Rotary International’s Response to COVID-19


TACOMA, Washington — As champions for eradicating polio, Rotary International’s members look to provide an effective global response to the COVID-19 pandemic. Rotary International is a global network of 1.2 million people that works to combat some of the world’s largest issues, including promoting peace, fighting disease, saving mothers and children and supporting education. Its volunteers span across the globe, accumulating over 35,000 clubs. Additionally, Rotary International partners with and donates to the World Health Organization to push for polio eradication, which in turn gives Rotary levying power when it comes to legislation.

As a whole, Rotary International raised more than $520,000 on May 2, 2020, during their #RotaryResponds virtual telethon for COVID-19 relief where over 65,000 people watched. Across the globe, various clubs took the necessary efforts to help slow the spread of COVID-19 in communities by raising money for personal protective equipment, people who lost their jobs and many other problems caused by the pandemic.

Italian Rotary Clubs in the COVID-19 Epicenter

At the beginning of March, COVID-19 cases and deaths climbed to all-time records in Italy. Faced with this dire situation, local Rotary Clubs started changing focus to helping frontline healthcare workers. For example, clubs in District 2041 raised funds for PPE at a makeshift hospital in Milan. Before the epicenter shifted to Italy, clubs in District 2080 had already raised $21,000 for relief in China.

One club in particular embarked on many different initiatives to help alleviate the pressure put on businesses. The Rotary Club of Morimondo Abbazia donated around $3,000 to aid the local nursing home’s staff. Additional money was raised for the Polytechnic University of Milan so that faculty could make 5,000 liters of hand sanitizer a day.

On top of that, Rotarian Davide Carnevali drove the club to partner with the technology company Mitobit to create an e-commerce website for small and medium-sized businesses. The website, called Consegnacasa, launched in the middle of March to mitigate the problem of only 10% of Italy’s businesses selling online. Without a way to quickly shift to online sales, the Italian economy could have plummeted.

Kenyan Rotary Clubs Fund Water Tanks

Once the W.H.O. declared COVID-19 a pandemic, Joe Otin, the Rotarian governor of District 9212 (covering Eritrea, Ethiopia, Kenya and South Sudan) began developing a response for the area. Initially, the efforts provided necessities like sugar, maize meal, rice, lentils, salt and soap to families short on food and supplies. Additionally, the clubs assisted those who lost their jobs and raised money for PPEs.

As part of this wide-reaching response, Geeta Manek, a member of the Rotary Club of Muthaiga, Kenya, initiated fundraising efforts for water tanks to build handwashing stations. The team raised $21,000 in 20 days in Ethiopia and Kenya. Using the money, they bought 100 water tanks and got the supplier to donate 100 more. These stations were then distributed to Kilifi, Mombasa and Nairobi. Altogether this response led to a stronger defense against COVID-19.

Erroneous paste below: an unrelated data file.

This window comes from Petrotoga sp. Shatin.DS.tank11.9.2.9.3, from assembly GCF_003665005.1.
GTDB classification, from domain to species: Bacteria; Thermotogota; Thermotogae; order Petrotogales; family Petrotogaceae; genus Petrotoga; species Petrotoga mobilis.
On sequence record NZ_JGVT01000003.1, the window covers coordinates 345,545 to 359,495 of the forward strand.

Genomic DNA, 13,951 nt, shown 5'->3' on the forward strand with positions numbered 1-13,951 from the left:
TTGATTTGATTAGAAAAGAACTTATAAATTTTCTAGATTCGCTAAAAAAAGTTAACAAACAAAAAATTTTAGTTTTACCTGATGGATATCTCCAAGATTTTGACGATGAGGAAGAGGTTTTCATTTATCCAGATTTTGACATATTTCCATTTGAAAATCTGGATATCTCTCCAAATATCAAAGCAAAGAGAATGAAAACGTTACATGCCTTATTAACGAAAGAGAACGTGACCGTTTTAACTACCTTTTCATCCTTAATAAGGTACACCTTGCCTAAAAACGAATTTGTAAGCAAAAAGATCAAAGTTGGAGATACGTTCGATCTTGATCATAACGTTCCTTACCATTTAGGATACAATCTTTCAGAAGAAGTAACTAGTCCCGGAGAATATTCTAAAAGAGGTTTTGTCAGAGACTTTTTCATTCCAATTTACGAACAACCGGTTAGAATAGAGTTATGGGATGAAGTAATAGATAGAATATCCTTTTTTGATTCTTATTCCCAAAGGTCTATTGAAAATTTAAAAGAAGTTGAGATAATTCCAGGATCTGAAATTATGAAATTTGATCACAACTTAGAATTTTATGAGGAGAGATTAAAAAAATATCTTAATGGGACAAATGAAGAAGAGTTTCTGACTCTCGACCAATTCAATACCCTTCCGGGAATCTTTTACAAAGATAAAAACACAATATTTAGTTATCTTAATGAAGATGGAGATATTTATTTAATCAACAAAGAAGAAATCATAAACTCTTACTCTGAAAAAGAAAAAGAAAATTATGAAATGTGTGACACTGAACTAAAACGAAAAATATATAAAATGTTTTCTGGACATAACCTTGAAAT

Other Clubs Around The World Making Progress

Rotary International’s response to COVID-19 shows that it is committed to making a difference during the pandemic. Many clubs raised funds, whether that be $155,000 for the Red Cross in South Korea, or collecting medical supplies in Hong Kong. Some clubs like the Rotary Club of Karachi Darakhshan, Sind and Pakistan distributed hundreds of masks to the community in Karachi, While others like those in Sri Lanka and Akwa Iborn, Nigeria, raised awareness about hygiene and the virus in schools through posters.

Some clubs have taken a technological approach to fighting the virus. Rotarians in Texas and Florida began constructing face shields using 3D printers. Making up to 48 face shields a day, they steadily distribute to local hospitals in need. Two clubs on different continents teamed up to promote the use of bubble helmets. Together, the Rotarians in Lithuania and Chicago supported the use of these helmets to find ways to circumvent medical ventilators. With these bubble helmets, patients receive a noninvasive supply of oxygen that can be administered outside of an ICU.

Rotary International’s widspread outreach programs further promote a collective global effort in order to fight COVID-19. As a whole, the organization looks to be a resource for communities in need during this pandemic. Rotary International’s response to the COVID-19 pandemic shows that anyone can make a difference in times of need.

Adrianna Tomasello 

Photo: Flickr


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